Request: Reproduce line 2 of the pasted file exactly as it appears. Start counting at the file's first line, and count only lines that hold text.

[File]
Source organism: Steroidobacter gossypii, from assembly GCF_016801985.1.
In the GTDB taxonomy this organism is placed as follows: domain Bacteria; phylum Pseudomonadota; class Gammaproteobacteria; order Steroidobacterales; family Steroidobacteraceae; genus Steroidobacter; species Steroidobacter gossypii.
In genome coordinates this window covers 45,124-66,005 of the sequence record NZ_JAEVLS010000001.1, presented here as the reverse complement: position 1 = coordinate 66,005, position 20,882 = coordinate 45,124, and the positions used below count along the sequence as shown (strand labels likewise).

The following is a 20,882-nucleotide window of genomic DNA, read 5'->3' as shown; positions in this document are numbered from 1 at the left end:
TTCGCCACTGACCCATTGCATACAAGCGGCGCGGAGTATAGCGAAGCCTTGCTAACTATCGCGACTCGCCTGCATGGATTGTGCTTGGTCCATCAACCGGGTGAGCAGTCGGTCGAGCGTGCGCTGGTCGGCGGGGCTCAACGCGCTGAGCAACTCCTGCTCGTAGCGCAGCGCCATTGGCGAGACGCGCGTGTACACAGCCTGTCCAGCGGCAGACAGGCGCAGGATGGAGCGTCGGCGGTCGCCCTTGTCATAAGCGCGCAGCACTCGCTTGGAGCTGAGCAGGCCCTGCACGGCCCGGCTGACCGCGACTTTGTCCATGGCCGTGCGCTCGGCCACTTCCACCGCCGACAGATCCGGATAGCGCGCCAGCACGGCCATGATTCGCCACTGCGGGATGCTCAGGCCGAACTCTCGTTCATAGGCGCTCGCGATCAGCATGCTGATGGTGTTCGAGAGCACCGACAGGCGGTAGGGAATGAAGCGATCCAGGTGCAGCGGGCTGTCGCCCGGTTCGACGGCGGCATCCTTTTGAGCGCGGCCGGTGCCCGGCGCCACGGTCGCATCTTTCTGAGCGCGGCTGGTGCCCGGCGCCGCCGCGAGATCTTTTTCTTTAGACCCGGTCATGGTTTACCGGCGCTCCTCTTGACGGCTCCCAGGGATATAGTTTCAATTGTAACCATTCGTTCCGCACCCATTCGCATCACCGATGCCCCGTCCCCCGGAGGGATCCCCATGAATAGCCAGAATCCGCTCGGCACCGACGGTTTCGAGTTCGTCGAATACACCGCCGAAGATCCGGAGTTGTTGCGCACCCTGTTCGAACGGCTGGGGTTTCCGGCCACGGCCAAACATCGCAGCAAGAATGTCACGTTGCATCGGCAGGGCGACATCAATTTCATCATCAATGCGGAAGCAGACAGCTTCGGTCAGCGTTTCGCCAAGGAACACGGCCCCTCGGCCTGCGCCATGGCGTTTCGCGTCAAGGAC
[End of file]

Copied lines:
In the GTDB taxonomy this organism is placed as follows: domain Bacteria; phylum Pseudomonadota; class Gammaproteobacteria; order Steroidobacterales; family Steroidobacteraceae; genus Steroidobacter; species Steroidobacter gossypii.